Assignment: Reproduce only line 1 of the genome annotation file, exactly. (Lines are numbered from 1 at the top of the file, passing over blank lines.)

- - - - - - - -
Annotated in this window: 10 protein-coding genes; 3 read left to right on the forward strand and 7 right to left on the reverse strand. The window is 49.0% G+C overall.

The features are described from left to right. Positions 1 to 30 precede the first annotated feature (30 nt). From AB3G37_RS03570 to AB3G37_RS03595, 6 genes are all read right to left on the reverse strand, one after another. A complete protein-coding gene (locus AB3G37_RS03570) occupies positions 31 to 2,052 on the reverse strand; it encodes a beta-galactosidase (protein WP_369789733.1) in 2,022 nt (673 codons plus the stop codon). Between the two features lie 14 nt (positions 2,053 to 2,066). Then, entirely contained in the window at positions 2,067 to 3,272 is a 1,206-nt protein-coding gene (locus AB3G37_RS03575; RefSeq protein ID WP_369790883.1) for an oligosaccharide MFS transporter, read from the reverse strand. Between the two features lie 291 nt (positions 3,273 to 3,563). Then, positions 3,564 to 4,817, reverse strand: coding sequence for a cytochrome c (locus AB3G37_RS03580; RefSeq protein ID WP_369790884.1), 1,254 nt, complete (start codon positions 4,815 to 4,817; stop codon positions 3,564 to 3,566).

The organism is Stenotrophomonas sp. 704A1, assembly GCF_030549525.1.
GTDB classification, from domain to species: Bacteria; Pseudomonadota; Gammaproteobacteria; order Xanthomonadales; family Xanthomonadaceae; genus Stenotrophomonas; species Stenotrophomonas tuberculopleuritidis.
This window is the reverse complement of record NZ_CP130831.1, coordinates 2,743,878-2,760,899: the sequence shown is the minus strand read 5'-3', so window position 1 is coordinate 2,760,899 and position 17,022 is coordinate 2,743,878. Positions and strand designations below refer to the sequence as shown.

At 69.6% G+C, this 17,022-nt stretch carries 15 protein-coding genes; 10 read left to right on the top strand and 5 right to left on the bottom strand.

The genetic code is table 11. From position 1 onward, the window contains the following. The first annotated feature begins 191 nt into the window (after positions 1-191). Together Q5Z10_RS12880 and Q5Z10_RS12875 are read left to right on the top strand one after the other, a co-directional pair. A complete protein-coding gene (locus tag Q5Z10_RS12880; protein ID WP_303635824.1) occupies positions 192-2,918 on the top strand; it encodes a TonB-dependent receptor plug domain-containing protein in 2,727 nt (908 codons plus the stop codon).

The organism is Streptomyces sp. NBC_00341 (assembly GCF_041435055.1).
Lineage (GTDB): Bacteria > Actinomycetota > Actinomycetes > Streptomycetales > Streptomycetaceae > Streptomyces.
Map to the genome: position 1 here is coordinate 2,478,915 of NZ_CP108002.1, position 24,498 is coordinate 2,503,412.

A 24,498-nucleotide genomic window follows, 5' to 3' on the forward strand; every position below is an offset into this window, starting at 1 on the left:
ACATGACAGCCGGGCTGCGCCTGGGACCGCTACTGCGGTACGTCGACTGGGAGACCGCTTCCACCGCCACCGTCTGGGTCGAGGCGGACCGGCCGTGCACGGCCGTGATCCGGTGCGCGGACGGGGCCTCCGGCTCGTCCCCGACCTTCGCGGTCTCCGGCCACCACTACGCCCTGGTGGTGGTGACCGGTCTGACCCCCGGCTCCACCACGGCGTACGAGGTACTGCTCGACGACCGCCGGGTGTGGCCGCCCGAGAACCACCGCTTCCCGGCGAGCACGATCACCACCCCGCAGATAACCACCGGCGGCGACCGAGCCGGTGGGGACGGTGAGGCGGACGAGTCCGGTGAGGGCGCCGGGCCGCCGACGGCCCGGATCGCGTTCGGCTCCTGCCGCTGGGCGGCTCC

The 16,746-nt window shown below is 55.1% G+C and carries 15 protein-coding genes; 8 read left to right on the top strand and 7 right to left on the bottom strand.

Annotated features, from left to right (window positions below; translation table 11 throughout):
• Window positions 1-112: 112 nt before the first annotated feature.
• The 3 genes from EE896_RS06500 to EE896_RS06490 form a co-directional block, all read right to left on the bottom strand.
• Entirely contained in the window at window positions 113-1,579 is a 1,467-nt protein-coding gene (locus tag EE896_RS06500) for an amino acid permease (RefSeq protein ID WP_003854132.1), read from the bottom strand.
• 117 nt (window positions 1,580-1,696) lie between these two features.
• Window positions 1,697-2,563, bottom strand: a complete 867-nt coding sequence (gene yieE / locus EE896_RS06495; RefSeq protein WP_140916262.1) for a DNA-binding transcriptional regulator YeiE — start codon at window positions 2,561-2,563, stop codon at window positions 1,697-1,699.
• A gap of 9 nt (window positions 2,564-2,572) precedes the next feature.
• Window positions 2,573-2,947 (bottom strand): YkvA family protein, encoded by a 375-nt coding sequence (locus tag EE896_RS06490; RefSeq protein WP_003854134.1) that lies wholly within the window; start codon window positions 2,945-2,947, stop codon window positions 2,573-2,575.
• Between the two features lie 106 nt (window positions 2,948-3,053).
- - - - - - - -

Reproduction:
Annotated in this window: 10 protein-coding genes; 3 read left to right on the forward strand and 7 right to left on the reverse strand. The window is 49.0% G+C overall.